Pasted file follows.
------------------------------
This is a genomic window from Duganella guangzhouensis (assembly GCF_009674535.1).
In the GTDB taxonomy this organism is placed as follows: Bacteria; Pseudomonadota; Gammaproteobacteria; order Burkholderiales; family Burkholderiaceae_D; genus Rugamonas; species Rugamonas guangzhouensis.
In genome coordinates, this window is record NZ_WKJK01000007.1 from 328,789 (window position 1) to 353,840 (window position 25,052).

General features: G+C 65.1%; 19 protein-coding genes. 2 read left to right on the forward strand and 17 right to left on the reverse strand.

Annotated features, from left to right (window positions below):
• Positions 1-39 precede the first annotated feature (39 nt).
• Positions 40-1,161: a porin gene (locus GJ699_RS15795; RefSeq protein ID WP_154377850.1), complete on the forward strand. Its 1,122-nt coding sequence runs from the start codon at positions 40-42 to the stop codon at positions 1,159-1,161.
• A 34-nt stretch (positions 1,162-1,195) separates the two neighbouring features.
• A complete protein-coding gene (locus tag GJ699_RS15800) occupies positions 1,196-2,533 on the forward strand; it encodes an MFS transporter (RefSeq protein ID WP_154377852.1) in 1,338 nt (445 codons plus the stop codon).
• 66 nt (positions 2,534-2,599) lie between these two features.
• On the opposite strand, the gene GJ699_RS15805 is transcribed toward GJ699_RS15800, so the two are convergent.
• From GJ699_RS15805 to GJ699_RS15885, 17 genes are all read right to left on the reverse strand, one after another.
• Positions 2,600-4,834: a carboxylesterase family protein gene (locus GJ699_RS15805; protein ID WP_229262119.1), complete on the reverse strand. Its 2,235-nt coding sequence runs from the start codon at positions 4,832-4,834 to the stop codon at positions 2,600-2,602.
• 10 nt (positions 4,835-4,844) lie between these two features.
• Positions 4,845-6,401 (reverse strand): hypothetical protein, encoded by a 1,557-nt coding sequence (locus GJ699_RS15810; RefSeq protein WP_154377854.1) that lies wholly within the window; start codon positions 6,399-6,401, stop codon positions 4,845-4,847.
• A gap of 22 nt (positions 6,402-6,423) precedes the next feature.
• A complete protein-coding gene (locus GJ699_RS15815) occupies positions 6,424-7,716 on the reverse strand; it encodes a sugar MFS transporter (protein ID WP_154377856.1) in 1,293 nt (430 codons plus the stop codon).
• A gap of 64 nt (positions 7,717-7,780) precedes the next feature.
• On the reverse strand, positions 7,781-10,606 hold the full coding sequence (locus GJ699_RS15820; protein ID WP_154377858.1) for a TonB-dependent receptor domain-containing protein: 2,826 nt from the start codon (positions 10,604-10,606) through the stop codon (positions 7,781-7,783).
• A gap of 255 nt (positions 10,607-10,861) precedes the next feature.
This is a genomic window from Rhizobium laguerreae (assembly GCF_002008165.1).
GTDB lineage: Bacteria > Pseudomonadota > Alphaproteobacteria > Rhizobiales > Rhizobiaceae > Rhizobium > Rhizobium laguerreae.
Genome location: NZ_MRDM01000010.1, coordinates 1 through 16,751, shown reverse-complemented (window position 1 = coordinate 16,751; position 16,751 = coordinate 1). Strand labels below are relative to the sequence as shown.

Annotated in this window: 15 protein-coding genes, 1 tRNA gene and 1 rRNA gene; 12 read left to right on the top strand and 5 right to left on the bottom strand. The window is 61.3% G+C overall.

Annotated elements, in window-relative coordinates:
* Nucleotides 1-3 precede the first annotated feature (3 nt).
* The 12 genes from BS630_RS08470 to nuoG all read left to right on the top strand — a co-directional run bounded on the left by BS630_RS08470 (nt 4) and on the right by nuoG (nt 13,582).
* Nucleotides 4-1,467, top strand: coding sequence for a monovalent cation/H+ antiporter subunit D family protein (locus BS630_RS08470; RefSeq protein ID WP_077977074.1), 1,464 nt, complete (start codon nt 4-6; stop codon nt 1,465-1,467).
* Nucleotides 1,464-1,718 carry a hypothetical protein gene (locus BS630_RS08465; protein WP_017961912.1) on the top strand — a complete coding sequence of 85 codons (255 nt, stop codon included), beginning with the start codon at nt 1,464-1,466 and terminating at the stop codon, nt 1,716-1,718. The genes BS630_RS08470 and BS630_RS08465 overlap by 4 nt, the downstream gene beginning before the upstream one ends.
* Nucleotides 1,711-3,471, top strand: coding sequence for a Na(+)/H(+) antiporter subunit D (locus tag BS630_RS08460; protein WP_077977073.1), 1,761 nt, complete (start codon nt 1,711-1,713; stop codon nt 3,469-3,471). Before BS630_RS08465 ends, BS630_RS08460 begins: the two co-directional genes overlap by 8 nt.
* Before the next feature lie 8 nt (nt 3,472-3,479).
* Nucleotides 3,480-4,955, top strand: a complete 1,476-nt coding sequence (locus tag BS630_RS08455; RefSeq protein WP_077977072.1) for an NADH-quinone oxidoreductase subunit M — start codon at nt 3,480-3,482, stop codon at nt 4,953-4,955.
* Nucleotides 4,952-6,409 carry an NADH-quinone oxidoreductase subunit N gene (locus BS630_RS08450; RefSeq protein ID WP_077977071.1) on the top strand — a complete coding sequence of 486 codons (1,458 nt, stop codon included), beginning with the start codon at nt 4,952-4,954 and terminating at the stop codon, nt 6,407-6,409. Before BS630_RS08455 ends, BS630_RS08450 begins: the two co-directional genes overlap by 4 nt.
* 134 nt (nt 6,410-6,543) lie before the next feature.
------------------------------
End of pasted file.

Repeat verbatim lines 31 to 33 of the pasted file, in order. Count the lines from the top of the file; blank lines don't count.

* Before the next feature lie 8 nt (nt 3,472-3,479).
* Nucleotides 3,480-4,955, top strand: a complete 1,476-nt coding sequence (locus tag BS630_RS08455; RefSeq protein WP_077977072.1) for an NADH-quinone oxidoreductase subunit M — start codon at nt 3,480-3,482, stop codon at nt 4,953-4,955.
* Nucleotides 4,952-6,409 carry an NADH-quinone oxidoreductase subunit N gene (locus BS630_RS08450; RefSeq protein ID WP_077977071.1) on the top strand — a complete coding sequence of 486 codons (1,458 nt, stop codon included), beginning with the start codon at nt 4,952-4,954 and terminating at the stop codon, nt 6,407-6,409. Before BS630_RS08455 ends, BS630_RS08450 begins: the two co-directional genes overlap by 4 nt.